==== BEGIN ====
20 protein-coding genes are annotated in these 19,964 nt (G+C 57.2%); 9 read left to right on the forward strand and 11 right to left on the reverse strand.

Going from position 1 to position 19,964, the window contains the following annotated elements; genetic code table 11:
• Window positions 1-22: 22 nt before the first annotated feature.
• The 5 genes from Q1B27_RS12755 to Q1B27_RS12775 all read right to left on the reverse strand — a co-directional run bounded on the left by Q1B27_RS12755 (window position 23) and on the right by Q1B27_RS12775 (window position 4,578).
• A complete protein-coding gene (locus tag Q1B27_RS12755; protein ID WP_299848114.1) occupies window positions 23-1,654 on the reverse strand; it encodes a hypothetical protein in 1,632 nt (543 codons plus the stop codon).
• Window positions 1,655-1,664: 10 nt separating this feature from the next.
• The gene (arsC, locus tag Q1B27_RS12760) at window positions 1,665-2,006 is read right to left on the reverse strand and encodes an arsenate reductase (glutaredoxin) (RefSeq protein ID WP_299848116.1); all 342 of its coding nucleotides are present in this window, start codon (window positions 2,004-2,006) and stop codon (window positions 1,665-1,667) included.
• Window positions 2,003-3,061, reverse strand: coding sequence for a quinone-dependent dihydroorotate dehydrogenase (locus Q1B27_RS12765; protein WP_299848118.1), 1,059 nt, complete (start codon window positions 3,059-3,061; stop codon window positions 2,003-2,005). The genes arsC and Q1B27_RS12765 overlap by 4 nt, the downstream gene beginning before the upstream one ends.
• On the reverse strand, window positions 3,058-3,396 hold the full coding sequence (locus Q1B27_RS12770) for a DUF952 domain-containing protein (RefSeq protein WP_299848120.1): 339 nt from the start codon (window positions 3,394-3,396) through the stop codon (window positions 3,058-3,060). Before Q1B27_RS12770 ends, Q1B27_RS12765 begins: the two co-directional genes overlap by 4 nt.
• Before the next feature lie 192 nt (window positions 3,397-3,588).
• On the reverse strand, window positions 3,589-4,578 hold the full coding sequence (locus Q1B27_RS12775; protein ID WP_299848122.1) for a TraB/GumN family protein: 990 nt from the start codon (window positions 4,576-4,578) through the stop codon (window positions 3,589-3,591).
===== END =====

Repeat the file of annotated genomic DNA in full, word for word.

20 protein-coding genes are annotated in these 19,964 nt (G+C 57.2%); 9 read left to right on the forward strand and 11 right to left on the reverse strand.

Going from position 1 to position 19,964, the window contains the following annotated elements; genetic code table 11:
• Window positions 1-22: 22 nt before the first annotated feature.
• The 5 genes from Q1B27_RS12755 to Q1B27_RS12775 all read right to left on the reverse strand — a co-directional run bounded on the left by Q1B27_RS12755 (window position 23) and on the right by Q1B27_RS12775 (window position 4,578).
• A complete protein-coding gene (locus tag Q1B27_RS12755; protein ID WP_299848114.1) occupies window positions 23-1,654 on the reverse strand; it encodes a hypothetical protein in 1,632 nt (543 codons plus the stop codon).
• Window positions 1,655-1,664: 10 nt separating this feature from the next.
• The gene (arsC, locus tag Q1B27_RS12760) at window positions 1,665-2,006 is read right to left on the reverse strand and encodes an arsenate reductase (glutaredoxin) (RefSeq protein ID WP_299848116.1); all 342 of its coding nucleotides are present in this window, start codon (window positions 2,004-2,006) and stop codon (window positions 1,665-1,667) included.
• Window positions 2,003-3,061, reverse strand: coding sequence for a quinone-dependent dihydroorotate dehydrogenase (locus Q1B27_RS12765; protein WP_299848118.1), 1,059 nt, complete (start codon window positions 3,059-3,061; stop codon window positions 2,003-2,005). The genes arsC and Q1B27_RS12765 overlap by 4 nt, the downstream gene beginning before the upstream one ends.
• On the reverse strand, window positions 3,058-3,396 hold the full coding sequence (locus Q1B27_RS12770) for a DUF952 domain-containing protein (RefSeq protein WP_299848120.1): 339 nt from the start codon (window positions 3,394-3,396) through the stop codon (window positions 3,058-3,060). Before Q1B27_RS12770 ends, Q1B27_RS12765 begins: the two co-directional genes overlap by 4 nt.
• Before the next feature lie 192 nt (window positions 3,397-3,588).
• On the reverse strand, window positions 3,589-4,578 hold the full coding sequence (locus Q1B27_RS12775; protein ID WP_299848122.1) for a TraB/GumN family protein: 990 nt from the start codon (window positions 4,576-4,578) through the stop codon (window positions 3,589-3,591).